The sausage renaissance continued during 2005 but at a slower pace than in previous years, data from the British Pig Executive have shown.
British shoppers spent 503m on sausages in the year to July 17, up 3m on the previous year, but overall consumption fell by more than 6000t, as consumers moved up-market to buy more premium bangers.
The category bucked the overall declining trend, with volumes up 4.5% overall, while sales of premium fresh sausages grew by 7.2%.
Mick Sloyan, chief executive at BPEX, said it was all good news for British farmers.
“More people are eating at the premium end of the market, which tends to be British pork, while sales at the discounted end fall.
The 6-7p/kg price premium enjoyed by British producers compared with the EU has undoubtedly been helped by the premium sausage market.”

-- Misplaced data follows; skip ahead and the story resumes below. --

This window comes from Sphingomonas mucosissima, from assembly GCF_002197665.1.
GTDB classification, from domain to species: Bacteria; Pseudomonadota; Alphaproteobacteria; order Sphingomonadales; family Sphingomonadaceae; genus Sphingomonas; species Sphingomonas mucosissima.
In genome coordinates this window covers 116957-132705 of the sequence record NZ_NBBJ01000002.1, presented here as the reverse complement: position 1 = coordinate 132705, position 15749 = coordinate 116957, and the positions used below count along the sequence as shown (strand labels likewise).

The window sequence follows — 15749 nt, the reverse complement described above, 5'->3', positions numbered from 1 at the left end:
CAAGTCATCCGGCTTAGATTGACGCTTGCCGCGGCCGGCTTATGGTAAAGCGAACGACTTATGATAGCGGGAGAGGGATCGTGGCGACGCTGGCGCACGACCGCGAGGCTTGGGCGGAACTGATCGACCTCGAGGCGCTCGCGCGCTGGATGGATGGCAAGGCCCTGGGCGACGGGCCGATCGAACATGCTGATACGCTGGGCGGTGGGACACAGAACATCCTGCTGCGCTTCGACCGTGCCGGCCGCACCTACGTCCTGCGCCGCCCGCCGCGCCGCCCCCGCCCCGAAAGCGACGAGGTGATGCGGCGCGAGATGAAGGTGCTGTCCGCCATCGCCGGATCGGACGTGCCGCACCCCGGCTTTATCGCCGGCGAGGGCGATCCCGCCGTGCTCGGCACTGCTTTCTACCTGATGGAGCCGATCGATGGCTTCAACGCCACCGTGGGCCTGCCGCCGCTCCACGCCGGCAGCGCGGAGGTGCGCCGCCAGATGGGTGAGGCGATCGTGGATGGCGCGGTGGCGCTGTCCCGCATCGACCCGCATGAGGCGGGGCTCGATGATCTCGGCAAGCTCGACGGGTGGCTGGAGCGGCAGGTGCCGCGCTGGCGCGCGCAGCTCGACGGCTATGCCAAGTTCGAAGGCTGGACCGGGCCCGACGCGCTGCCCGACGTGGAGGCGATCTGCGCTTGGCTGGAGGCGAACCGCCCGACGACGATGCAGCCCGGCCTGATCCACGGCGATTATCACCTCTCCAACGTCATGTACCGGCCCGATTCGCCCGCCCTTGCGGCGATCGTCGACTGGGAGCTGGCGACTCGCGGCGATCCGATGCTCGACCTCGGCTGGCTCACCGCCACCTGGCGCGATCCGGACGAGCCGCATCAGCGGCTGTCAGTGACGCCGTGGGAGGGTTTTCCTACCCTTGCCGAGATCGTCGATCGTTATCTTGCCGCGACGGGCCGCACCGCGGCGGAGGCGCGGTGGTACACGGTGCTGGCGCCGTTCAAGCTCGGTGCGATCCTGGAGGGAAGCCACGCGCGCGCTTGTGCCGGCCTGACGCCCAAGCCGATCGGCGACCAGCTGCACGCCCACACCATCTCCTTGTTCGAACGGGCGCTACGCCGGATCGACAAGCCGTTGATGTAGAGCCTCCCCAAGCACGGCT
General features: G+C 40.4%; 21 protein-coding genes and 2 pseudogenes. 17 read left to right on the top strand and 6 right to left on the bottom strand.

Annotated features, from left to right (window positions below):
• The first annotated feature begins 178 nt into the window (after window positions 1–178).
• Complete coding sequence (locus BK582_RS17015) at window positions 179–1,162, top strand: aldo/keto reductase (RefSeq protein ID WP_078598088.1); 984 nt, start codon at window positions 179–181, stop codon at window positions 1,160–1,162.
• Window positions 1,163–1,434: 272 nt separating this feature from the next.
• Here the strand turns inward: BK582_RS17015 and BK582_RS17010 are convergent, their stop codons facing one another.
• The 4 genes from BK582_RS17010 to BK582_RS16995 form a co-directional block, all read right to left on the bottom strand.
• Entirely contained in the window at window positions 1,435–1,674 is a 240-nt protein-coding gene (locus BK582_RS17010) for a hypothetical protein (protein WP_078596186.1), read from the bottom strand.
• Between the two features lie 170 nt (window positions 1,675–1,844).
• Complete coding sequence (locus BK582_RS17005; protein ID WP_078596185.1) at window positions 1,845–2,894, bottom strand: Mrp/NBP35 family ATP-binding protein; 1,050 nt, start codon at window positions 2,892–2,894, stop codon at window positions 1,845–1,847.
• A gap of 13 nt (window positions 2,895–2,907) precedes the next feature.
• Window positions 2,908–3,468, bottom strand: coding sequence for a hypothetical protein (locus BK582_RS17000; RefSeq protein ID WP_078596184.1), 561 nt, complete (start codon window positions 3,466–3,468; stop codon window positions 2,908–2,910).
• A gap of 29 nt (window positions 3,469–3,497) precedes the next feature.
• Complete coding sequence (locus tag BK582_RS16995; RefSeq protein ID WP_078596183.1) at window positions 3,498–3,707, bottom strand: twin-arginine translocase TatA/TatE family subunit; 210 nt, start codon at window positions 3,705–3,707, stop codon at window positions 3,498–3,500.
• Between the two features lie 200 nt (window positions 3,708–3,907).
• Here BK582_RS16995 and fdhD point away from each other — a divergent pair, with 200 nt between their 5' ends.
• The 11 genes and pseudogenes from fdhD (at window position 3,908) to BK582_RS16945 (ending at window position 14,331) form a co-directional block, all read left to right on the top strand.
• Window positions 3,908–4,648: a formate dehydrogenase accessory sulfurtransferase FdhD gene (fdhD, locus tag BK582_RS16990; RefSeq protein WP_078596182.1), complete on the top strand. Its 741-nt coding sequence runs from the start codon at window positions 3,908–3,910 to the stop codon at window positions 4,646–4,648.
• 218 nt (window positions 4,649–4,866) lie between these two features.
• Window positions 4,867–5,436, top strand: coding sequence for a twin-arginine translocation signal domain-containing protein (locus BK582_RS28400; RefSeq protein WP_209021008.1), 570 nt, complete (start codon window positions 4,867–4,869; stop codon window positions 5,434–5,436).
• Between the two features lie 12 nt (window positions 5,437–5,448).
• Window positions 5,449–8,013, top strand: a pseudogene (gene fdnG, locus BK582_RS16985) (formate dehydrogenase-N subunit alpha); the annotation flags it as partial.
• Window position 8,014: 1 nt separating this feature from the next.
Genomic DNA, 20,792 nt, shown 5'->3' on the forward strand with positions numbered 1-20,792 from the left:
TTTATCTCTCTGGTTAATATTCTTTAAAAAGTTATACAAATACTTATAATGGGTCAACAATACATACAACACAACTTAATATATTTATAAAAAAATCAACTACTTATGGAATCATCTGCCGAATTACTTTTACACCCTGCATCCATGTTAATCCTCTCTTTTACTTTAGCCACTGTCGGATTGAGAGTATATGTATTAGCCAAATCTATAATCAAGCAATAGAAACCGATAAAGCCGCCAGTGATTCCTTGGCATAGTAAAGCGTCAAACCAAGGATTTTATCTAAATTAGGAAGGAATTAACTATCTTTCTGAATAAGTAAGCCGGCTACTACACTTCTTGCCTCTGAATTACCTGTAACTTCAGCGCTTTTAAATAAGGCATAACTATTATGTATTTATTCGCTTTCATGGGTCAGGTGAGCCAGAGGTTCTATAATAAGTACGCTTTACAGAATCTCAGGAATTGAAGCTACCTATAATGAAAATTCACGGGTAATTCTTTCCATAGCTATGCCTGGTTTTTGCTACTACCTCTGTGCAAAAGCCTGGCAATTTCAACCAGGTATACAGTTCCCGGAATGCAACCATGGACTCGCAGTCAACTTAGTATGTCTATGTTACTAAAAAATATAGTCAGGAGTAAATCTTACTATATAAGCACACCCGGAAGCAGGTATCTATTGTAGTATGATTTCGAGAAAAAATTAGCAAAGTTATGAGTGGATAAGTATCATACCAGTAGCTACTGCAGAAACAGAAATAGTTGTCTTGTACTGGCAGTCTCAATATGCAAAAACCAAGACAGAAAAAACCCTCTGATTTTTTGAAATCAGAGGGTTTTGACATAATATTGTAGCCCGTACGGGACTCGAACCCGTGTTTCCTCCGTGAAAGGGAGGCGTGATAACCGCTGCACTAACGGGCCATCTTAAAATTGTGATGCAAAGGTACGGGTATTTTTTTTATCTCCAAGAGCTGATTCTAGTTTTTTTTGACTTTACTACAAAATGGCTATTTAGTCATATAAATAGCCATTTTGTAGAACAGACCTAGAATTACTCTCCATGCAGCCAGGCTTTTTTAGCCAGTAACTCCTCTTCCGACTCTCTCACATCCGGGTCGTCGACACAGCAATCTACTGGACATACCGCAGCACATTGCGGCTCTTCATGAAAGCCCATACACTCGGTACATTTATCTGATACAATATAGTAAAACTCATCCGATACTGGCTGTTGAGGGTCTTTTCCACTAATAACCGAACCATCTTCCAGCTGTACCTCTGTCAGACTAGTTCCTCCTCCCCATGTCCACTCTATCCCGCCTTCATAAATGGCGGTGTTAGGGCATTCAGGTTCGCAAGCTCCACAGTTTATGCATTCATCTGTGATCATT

And though butchers managed to increase their share of the loose sausage trade to nearly 72%, retailers are encroaching in the key fresh sausage area.
In terms of value, butchers saw sausage earnings slip by 1.4%, cutting 2m from the sector’s income.
The BPEX figures also showed that sausages are an increasingly popular dish when people eat out of the home, with 60% of those questioned partaking.
But to the advantage of British pig producers, diners are becoming more demanding and calling for information on ingredients and provenance.